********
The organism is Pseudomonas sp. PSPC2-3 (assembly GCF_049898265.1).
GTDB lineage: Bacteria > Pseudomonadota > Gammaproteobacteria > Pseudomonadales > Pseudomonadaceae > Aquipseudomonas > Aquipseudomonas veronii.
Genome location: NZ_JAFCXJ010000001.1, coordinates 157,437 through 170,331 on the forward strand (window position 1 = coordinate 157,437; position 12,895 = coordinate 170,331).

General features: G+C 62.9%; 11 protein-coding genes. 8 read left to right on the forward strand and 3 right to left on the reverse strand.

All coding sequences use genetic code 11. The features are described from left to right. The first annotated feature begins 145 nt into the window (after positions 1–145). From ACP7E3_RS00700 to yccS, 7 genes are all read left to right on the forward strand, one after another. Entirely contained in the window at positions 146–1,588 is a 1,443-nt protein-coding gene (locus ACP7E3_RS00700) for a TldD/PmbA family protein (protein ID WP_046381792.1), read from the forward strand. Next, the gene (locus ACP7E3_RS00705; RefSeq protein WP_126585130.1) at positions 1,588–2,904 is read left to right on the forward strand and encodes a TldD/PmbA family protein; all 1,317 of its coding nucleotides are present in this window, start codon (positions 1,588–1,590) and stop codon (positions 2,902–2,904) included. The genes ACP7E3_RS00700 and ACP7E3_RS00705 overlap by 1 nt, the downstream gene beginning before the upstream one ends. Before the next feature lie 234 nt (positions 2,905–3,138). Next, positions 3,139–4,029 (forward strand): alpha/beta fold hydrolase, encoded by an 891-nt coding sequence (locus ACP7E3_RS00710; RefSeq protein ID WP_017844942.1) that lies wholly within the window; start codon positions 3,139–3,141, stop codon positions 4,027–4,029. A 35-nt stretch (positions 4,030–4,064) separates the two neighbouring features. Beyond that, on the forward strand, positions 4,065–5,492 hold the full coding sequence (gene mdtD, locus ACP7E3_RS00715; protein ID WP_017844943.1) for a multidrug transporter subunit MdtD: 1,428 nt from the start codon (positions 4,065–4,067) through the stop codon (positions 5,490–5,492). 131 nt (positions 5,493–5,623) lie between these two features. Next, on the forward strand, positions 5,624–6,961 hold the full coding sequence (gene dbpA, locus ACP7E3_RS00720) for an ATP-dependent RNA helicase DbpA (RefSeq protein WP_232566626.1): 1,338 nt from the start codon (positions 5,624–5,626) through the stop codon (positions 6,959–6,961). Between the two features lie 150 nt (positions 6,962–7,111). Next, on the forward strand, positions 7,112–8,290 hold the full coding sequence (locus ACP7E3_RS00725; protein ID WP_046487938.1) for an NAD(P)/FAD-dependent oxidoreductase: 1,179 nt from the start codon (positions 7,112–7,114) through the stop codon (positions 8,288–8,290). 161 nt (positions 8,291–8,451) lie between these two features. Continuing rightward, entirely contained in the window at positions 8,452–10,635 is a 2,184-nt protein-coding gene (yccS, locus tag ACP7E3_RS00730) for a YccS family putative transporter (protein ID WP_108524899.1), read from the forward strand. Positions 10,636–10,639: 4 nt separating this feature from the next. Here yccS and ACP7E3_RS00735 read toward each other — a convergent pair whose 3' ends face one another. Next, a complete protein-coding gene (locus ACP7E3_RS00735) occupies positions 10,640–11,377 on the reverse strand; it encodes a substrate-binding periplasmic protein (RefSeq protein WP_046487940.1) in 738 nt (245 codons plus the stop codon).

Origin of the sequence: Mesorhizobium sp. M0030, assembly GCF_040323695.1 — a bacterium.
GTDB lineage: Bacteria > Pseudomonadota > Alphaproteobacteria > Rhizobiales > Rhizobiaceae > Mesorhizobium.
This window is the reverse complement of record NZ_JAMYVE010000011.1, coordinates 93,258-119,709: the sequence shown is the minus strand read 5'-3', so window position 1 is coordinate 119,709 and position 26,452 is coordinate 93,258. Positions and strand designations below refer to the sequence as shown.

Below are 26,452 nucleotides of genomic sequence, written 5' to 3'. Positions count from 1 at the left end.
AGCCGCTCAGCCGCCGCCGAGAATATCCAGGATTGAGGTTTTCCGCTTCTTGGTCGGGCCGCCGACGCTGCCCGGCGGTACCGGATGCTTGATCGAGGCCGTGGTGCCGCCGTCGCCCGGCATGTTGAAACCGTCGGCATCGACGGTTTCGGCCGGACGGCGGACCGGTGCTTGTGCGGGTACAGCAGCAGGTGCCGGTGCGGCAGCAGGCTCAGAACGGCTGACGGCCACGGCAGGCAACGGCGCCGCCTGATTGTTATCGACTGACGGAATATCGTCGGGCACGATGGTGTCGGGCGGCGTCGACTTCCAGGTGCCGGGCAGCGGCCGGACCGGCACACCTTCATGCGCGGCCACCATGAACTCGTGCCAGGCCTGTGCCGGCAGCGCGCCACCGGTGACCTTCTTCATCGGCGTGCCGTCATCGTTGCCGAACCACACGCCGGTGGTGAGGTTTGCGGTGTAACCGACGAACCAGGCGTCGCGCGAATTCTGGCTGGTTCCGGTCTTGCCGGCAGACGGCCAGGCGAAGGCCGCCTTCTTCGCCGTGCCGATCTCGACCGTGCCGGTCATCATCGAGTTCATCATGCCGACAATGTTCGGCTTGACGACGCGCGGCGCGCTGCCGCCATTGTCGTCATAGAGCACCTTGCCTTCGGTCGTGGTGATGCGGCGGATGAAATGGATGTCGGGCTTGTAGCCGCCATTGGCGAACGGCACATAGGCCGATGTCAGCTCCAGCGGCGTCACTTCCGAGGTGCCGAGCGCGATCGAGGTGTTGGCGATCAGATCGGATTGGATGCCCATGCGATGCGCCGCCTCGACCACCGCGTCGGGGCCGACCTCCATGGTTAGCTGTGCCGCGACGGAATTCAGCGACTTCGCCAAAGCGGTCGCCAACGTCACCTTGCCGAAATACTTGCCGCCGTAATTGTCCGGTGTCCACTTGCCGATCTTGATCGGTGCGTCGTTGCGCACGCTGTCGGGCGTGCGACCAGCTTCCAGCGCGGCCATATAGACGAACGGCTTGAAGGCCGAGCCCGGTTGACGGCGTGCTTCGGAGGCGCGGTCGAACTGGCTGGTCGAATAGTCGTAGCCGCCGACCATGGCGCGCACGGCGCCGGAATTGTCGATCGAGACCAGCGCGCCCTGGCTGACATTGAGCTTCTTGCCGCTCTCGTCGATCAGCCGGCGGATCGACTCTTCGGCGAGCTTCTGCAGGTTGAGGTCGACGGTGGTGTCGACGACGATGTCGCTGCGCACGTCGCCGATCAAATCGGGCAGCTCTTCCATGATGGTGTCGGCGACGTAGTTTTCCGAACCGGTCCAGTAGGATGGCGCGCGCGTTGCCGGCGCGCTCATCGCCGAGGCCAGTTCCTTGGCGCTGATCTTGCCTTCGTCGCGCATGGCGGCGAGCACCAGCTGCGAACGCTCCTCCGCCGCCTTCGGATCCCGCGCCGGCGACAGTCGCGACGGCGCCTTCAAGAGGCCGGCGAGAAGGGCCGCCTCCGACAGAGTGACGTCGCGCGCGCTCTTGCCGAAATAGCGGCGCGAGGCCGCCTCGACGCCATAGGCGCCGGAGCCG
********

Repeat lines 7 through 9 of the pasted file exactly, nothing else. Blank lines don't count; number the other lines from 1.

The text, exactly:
GTDB lineage: Bacteria > Pseudomonadota > Alphaproteobacteria > Rhizobiales > Rhizobiaceae > Mesorhizobium.
This window is the reverse complement of record NZ_JAMYVE010000011.1, coordinates 93,258-119,709: the sequence shown is the minus strand read 5'-3', so window position 1 is coordinate 119,709 and position 26,452 is coordinate 93,258. Positions and strand designations below refer to the sequence as shown.

Below are 26,452 nucleotides of genomic sequence, written 5' to 3'. Positions count from 1 at the left end.